Brining 101: A Beginner's Guide to Brining

June 21, 2019

Brining 101: A Beginner's Guide to Brining

Brining, by definition, is a technique developed to preserve food before refrigeration. By soaking meat in salty water, meat lasted longer. Incidentally, meat brined in saltwater is also infused with flavor and tenderized. For this reason, we still use this technique today. You might think brining is something you save for a Thanksgiving feast. But with grilling season fast approaching you’ll find that brining your meat is something you could be doing year-round! We recommend our brines be used in poultry, pork, and some seafoods. You can even brine ribs before you throw them on the grill.

Brining works through osmosis. By placing meat in a bath of salty liquid, the meat will eventually absorb the liquid in order to equalize salt levels throughout. This causes the meat to not only be saltier but have a higher liquid content. While cooking the meat loses the same amount of moisture content throughout and prevents dryness. The higher salt content also breaks down proteins in the meat. This is what makes a brined Turkey so much more tender than a non-brined turkey. Be aware that if you over-brine, however, you run the risk of a mushy bird. Leaner meats tend to benefit more from brining, which is why poultry tends to be associated with this technique. Be careful when choosing what meat product to brine. Some are already injected with a salt water infusion, so be sure to read labels carefully.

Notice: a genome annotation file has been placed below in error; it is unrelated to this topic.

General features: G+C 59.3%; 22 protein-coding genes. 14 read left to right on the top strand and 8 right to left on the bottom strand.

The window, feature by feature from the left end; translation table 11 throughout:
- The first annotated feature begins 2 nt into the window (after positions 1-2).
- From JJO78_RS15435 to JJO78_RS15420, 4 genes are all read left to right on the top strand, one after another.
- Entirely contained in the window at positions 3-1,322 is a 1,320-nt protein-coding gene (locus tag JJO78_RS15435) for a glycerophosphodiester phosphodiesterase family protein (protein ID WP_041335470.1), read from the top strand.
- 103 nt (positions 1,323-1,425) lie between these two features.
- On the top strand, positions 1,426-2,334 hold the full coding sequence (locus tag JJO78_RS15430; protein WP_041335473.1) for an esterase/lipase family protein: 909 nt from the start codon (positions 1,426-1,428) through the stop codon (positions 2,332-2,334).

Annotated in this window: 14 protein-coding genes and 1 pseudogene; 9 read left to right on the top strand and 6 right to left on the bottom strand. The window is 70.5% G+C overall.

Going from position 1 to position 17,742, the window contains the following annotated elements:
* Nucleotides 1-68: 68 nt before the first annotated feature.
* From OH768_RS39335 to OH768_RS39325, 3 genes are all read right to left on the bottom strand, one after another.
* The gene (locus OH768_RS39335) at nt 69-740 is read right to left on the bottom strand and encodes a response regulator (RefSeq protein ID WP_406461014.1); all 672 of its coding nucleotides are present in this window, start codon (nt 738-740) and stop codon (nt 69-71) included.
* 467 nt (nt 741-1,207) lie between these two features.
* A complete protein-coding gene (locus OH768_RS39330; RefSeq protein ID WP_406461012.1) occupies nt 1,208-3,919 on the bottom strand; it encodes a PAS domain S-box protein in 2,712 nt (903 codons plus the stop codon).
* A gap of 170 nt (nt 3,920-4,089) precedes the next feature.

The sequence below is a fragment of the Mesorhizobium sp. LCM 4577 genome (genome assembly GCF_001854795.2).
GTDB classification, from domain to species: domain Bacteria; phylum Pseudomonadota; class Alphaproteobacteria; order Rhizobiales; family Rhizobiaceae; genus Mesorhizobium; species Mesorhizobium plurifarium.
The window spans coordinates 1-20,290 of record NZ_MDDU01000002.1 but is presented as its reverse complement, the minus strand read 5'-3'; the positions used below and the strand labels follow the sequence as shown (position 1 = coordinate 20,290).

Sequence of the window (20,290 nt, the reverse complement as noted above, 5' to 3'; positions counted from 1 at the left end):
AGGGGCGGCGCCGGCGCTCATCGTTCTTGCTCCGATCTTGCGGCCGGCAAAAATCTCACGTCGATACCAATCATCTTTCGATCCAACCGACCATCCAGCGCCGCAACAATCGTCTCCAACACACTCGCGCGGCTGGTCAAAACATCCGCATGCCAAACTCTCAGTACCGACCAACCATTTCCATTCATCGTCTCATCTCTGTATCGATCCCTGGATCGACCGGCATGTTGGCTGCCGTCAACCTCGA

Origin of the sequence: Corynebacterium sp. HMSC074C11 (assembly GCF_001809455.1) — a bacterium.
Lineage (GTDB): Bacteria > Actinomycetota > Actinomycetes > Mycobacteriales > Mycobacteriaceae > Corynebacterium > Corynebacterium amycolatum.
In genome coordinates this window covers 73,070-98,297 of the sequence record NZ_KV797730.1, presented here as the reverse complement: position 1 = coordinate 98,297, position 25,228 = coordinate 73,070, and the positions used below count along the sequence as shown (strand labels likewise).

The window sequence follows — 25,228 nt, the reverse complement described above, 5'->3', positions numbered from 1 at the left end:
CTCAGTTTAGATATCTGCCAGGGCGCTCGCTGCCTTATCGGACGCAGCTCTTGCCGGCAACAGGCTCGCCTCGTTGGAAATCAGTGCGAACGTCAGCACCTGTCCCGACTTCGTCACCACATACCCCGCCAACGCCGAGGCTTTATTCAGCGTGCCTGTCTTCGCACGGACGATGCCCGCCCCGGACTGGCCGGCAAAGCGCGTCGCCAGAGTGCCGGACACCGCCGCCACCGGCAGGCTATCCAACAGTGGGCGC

If you prefer not to soak your meat in a bath of salt water, you can also try dry brining. This is essentially a rub. All you need to do is rub the dry bring solution into the skin of your choice of meat and allow it to refrigerate for 1-2 days. Always allow meat to return to room temperature before cooking. This is a popular technique for grilling in order to tenderize and flavor meat and can be done with a number of our spice blends including brines.

Colorado Spice single serve brine blends are easy to use and infuse your meat with herbs and spices while tenderizing. The Quintessential Brine is a classic for any occasion, most popular for Thanksgiving feasts and special holidays. The Garlic Tarragon Brine infuses your meat with an herby, garlicy taste and is great on pork. The Citrus Ambrosia Brine is a unique flavor combination that is both sweet and salty. All you need to do is dissolve the entire packet into 1.5 cups of hot water. You can brine up to two pounds of your choice of meat in the refrigerator overnight for best results. Pat the skin dry before cooking for a crispy crust and a juicy center. Make sure you do not save any brining liquid once it’s been used, as it is a single use brine only.



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